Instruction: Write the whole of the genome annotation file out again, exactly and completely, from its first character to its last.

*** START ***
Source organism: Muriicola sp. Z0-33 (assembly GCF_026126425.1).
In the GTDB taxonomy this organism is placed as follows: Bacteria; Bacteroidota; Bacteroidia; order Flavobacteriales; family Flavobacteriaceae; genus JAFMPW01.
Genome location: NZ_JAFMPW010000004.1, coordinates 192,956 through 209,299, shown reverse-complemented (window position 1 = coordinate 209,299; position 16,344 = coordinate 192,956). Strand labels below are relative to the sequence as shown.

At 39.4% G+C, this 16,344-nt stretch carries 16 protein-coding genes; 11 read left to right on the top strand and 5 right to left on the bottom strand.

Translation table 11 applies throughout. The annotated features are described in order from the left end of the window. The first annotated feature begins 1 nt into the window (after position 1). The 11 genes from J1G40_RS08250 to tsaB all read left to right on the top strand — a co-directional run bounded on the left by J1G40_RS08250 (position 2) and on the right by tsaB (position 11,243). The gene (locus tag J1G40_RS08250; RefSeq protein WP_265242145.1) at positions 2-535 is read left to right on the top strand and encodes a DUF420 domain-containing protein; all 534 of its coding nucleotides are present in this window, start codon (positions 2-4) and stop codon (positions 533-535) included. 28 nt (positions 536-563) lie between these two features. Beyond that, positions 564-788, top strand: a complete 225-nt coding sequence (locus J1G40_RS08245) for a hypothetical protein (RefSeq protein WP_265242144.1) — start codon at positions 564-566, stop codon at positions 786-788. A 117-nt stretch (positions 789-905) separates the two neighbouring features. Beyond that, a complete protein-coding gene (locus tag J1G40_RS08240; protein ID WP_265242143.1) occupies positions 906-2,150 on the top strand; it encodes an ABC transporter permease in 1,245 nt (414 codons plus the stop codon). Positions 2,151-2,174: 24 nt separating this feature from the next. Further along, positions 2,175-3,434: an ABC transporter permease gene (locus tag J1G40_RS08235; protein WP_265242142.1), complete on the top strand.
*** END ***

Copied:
Source organism: Muriicola sp. Z0-33 (assembly GCF_026126425.1).
In the GTDB taxonomy this organism is placed as follows: Bacteria; Bacteroidota; Bacteroidia; order Flavobacteriales; family Flavobacteriaceae; genus JAFMPW01.
Genome location: NZ_JAFMPW010000004.1, coordinates 192,956 through 209,299, shown reverse-complemented (window position 1 = coordinate 209,299; position 16,344 = coordinate 192,956). Strand labels below are relative to the sequence as shown.

At 39.4% G+C, this 16,344-nt stretch carries 16 protein-coding genes; 11 read left to right on the top strand and 5 right to left on the bottom strand.

Translation table 11 applies throughout. The annotated features are described in order from the left end of the window. The first annotated feature begins 1 nt into the window (after position 1). The 11 genes from J1G40_RS08250 to tsaB all read left to right on the top strand — a co-directional run bounded on the left by J1G40_RS08250 (position 2) and on the right by tsaB (position 11,243). The gene (locus tag J1G40_RS08250; RefSeq protein WP_265242145.1) at positions 2-535 is read left to right on the top strand and encodes a DUF420 domain-containing protein; all 534 of its coding nucleotides are present in this window, start codon (positions 2-4) and stop codon (positions 533-535) included. 28 nt (positions 536-563) lie between these two features. Beyond that, positions 564-788, top strand: a complete 225-nt coding sequence (locus J1G40_RS08245) for a hypothetical protein (RefSeq protein WP_265242144.1) — start codon at positions 564-566, stop codon at positions 786-788. A 117-nt stretch (positions 789-905) separates the two neighbouring features. Beyond that, a complete protein-coding gene (locus tag J1G40_RS08240; protein ID WP_265242143.1) occupies positions 906-2,150 on the top strand; it encodes an ABC transporter permease in 1,245 nt (414 codons plus the stop codon). Positions 2,151-2,174: 24 nt separating this feature from the next. Further along, positions 2,175-3,434: an ABC transporter permease gene (locus tag J1G40_RS08235; protein WP_265242142.1), complete on the top strand.